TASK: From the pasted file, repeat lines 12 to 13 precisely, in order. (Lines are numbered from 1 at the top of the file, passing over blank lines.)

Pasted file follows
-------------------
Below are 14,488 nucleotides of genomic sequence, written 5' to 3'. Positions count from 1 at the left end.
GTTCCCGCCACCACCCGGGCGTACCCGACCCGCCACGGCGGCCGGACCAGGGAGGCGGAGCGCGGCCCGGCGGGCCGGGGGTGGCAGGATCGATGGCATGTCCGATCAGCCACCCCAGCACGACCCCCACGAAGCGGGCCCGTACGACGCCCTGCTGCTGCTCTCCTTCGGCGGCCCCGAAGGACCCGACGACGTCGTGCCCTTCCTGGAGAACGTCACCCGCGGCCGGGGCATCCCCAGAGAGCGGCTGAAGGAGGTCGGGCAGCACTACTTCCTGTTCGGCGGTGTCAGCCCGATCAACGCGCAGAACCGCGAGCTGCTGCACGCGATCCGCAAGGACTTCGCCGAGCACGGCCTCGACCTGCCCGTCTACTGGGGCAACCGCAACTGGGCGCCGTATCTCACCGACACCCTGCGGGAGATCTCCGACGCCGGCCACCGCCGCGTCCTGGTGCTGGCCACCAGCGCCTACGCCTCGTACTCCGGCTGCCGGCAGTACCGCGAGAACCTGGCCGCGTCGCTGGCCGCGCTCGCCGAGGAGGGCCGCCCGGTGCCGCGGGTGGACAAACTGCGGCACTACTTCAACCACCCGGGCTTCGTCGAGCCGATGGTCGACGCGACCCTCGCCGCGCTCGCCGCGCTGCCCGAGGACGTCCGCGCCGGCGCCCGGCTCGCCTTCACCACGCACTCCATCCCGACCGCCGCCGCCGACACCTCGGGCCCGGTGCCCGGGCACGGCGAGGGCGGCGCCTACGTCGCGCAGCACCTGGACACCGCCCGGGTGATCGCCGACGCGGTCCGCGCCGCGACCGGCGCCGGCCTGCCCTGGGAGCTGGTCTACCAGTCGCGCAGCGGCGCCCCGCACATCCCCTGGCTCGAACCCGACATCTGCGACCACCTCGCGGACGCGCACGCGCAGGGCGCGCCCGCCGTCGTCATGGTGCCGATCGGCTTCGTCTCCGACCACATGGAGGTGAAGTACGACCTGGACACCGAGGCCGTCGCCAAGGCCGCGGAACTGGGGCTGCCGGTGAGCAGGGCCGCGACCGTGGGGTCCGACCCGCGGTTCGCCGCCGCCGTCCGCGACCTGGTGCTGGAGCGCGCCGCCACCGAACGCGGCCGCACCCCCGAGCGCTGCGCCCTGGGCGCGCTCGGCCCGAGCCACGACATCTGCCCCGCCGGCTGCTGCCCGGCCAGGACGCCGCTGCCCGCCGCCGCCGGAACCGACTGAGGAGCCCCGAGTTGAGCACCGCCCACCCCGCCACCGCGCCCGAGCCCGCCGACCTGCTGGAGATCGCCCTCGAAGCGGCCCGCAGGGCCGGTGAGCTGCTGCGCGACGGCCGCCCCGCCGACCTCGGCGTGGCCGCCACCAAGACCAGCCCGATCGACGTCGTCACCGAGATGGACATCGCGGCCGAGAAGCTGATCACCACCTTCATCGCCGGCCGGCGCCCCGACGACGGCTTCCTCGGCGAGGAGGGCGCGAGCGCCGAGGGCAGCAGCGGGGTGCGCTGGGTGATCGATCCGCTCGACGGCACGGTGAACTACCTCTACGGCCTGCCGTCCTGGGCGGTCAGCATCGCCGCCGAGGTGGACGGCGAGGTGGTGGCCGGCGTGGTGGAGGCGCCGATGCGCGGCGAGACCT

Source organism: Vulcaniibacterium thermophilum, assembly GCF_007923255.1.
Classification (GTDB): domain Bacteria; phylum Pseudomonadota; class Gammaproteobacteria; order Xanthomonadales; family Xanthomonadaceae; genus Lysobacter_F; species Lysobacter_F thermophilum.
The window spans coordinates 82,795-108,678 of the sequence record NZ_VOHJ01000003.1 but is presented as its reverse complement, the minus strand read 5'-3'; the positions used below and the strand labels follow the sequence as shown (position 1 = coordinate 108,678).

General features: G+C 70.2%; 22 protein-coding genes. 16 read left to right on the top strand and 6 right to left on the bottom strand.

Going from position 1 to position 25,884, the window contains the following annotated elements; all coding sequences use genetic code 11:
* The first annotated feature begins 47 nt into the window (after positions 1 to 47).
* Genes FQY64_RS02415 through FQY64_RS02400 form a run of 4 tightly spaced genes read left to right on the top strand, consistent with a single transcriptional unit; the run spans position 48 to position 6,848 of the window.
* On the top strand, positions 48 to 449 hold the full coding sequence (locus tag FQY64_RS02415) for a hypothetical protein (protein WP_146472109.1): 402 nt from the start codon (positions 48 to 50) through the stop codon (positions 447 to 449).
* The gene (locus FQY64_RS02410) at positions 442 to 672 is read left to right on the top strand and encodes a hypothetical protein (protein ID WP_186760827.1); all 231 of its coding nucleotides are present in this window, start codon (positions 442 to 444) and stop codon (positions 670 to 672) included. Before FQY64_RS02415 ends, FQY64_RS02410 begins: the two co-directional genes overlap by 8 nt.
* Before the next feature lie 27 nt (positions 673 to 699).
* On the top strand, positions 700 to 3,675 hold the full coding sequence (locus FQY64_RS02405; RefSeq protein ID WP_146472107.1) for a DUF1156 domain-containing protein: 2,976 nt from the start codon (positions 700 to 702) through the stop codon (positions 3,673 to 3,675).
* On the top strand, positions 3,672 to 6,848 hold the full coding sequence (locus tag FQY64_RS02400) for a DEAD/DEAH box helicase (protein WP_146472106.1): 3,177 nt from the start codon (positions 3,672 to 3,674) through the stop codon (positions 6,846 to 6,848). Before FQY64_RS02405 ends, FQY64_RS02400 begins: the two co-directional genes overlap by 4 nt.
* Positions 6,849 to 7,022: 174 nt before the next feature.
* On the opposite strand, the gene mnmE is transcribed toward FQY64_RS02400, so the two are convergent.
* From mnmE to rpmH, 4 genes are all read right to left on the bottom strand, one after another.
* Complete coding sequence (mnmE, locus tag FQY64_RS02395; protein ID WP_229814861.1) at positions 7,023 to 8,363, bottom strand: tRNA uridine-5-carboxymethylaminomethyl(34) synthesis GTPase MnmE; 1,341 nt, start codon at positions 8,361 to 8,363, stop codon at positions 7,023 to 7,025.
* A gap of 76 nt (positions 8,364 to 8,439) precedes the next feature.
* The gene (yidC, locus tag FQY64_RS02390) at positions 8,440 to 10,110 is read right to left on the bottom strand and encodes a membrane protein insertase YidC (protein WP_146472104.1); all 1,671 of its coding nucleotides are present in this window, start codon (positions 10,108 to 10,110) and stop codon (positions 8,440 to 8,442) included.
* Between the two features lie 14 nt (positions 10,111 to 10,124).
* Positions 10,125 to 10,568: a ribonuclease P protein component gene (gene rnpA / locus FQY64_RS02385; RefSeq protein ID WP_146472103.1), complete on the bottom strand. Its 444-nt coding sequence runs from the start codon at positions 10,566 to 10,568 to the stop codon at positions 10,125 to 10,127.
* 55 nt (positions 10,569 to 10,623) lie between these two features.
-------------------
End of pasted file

* Before the next feature lie 27 nt (positions 673 to 699).
* On the top strand, positions 700 to 3,675 hold the full coding sequence (locus FQY64_RS02405; RefSeq protein ID WP_146472107.1) for a DUF1156 domain-containing protein: 2,976 nt from the start codon (positions 700 to 702) through the stop codon (positions 3,673 to 3,675).